Old Friend: Former Philadelphia Mayor John Street, shown here with President Bush in 2001, boosted funding for Safe and Sound
Photo: The White House
For most of its 10 years, Philadelphia Safe and Sound (PSS) seemed as secure as a youth-focused nonprofit could be: It was locked into city funding and, maybe more importantly, it had political support from the highest levels of City Hall.
So it was stunning when PSS, which each year delivers roughly $50 million in public funds to more than 200 after-school, summer and youth development programs, decided to shut down last month – a victim of being seen as too close to those in power.
“The lesson I think I take from all of this is that … if you want to survive beyond the current [political] administration, that you establish and maintain a certain degree of independence from city administration,” said PSS Board Chairman Ernest E. Jones. “The difficulty with being so closely aligned with city government is that when you get a new administration in,” it is likely “to want to change things.”
PSS was established in the late 1990s with a grant from the Robert Wood Johnson Foundation’s Urban Health Initiative, which funneled the money through the city to PSS. It later spun off into a nonprofit and enhanced its collaboration with the city. It grew in the early part of the next decade during the administration of Mayor John Street (D), serving as an intermediary between the city and youth-serving agencies, making grants to nonprofits, overseeing the management of those grants and providing support. Its role was similar to that of nonprofit intermediaries in other cities, such as The After-School Corp. in New York.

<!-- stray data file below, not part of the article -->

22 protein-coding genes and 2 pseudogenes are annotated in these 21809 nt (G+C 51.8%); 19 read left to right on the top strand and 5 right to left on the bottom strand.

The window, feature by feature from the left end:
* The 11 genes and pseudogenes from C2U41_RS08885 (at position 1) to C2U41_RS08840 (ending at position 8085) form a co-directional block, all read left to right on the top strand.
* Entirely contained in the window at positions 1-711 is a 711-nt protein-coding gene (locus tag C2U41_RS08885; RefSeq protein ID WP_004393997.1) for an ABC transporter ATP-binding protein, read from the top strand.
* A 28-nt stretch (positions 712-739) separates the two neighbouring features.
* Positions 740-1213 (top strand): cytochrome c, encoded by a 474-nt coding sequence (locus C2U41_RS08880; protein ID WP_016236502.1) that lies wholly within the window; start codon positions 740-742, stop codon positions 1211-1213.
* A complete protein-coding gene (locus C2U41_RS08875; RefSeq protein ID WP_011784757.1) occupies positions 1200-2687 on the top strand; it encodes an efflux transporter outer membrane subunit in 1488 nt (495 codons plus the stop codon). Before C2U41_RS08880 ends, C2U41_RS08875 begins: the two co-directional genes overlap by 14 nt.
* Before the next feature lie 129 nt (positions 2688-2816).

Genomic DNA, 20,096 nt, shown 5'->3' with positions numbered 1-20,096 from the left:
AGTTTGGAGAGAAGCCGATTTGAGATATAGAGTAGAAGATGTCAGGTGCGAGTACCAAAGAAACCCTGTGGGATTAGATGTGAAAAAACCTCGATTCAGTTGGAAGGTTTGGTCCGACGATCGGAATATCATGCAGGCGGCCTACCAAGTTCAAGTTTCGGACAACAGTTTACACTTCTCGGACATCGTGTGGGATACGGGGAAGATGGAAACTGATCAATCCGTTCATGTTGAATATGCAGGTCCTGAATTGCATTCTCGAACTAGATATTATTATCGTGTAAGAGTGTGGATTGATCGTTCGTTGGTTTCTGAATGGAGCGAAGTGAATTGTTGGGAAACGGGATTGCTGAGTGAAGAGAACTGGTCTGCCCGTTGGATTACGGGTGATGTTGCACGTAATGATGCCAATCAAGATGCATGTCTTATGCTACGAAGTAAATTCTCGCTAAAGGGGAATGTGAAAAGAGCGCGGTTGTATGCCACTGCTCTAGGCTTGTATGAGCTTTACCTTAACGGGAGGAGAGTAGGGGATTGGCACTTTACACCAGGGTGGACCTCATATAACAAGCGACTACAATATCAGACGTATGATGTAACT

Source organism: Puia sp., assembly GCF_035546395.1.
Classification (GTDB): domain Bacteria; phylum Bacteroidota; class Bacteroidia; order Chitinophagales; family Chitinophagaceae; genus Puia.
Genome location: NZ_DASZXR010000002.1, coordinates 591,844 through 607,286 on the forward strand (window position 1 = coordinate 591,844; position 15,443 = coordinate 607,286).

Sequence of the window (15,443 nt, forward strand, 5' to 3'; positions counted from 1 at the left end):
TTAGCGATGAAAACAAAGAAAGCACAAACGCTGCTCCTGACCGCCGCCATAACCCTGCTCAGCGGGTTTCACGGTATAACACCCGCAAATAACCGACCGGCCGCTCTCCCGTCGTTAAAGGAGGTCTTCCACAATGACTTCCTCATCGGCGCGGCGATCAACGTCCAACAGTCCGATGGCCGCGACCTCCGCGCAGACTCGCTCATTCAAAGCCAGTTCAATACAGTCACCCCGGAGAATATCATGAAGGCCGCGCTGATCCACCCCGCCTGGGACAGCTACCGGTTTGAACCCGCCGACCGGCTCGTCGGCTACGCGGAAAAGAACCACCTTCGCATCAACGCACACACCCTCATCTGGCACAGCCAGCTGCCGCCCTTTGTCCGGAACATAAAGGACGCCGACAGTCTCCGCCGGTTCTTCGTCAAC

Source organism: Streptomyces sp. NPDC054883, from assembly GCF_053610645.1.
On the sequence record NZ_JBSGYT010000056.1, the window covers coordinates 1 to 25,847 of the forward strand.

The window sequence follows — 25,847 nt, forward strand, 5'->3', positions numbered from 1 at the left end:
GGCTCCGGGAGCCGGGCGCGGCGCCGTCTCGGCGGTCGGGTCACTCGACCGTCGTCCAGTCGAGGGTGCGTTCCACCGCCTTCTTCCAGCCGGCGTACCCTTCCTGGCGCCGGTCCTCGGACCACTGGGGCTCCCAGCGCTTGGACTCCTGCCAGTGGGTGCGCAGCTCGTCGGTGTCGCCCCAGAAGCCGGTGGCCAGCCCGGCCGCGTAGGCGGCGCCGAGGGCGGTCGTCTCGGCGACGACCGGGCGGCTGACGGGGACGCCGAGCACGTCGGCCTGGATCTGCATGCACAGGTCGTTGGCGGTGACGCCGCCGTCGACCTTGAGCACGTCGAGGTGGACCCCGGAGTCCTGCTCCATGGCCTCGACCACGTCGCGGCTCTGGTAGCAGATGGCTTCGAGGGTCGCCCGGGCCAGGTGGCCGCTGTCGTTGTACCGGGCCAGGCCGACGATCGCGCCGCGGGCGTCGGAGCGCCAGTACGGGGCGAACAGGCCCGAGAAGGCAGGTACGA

In the eyes of many local observers, PSS was hurt early on by the perception that it served as a political patronage operation for Street, whose wife, Naomi Post, was appointed by former Mayor Ed Rendell as its first executive director. Post’s tenure ended in 2002, but that “aura” was “cast in stone,” said Anne L. Shenberger, the nonprofit’s CEO.
Still, PSS hummed along. Its funding skyrocketed from $2 million in 2002 to around $60 million for the last year with the vast majority coming from the city of Philadelphia and the state of Pennsylvania. The staff grew as well, from 16 in 2003 to 81 by the end of 2007.
Among other things, the organization developed annual Community Report Cards that graded youth health, safety and academic achievement on the neighborhood level, and it created a geographic information system that maps block-by-block needs in order to help agencies plan, raise money and develop programs.
On the other hand, PSS drew the kind of complaints that are often directed at big nonprofits that get a lot of government money. Jones, the board chairman, heard that some service providers saw PSS as an “800-pound gorilla” that was insensitive to funding other needy grantees, and that others thought PSS was “shrouded in secrecy.”
Even the board was concerned that all that money made PSS too beholden to the city. So when the city offered PSS an additional $30 million in 2003 to administer after-school programs – which at that time increased PSS’s budget 10-fold – the board considered “whether or not we should have said ‘no’ to that,” Jones said. “Since we get 95 percent of our funding from the city, that’s risky. If you don’t do what they want you to do, they can say, ‘Fine, we don’t need you at all.’ ”
Jones said the increased funding was distributed to providers for specific uses. “We just took over administration of those funds,” he said. “It’s a lot more work.”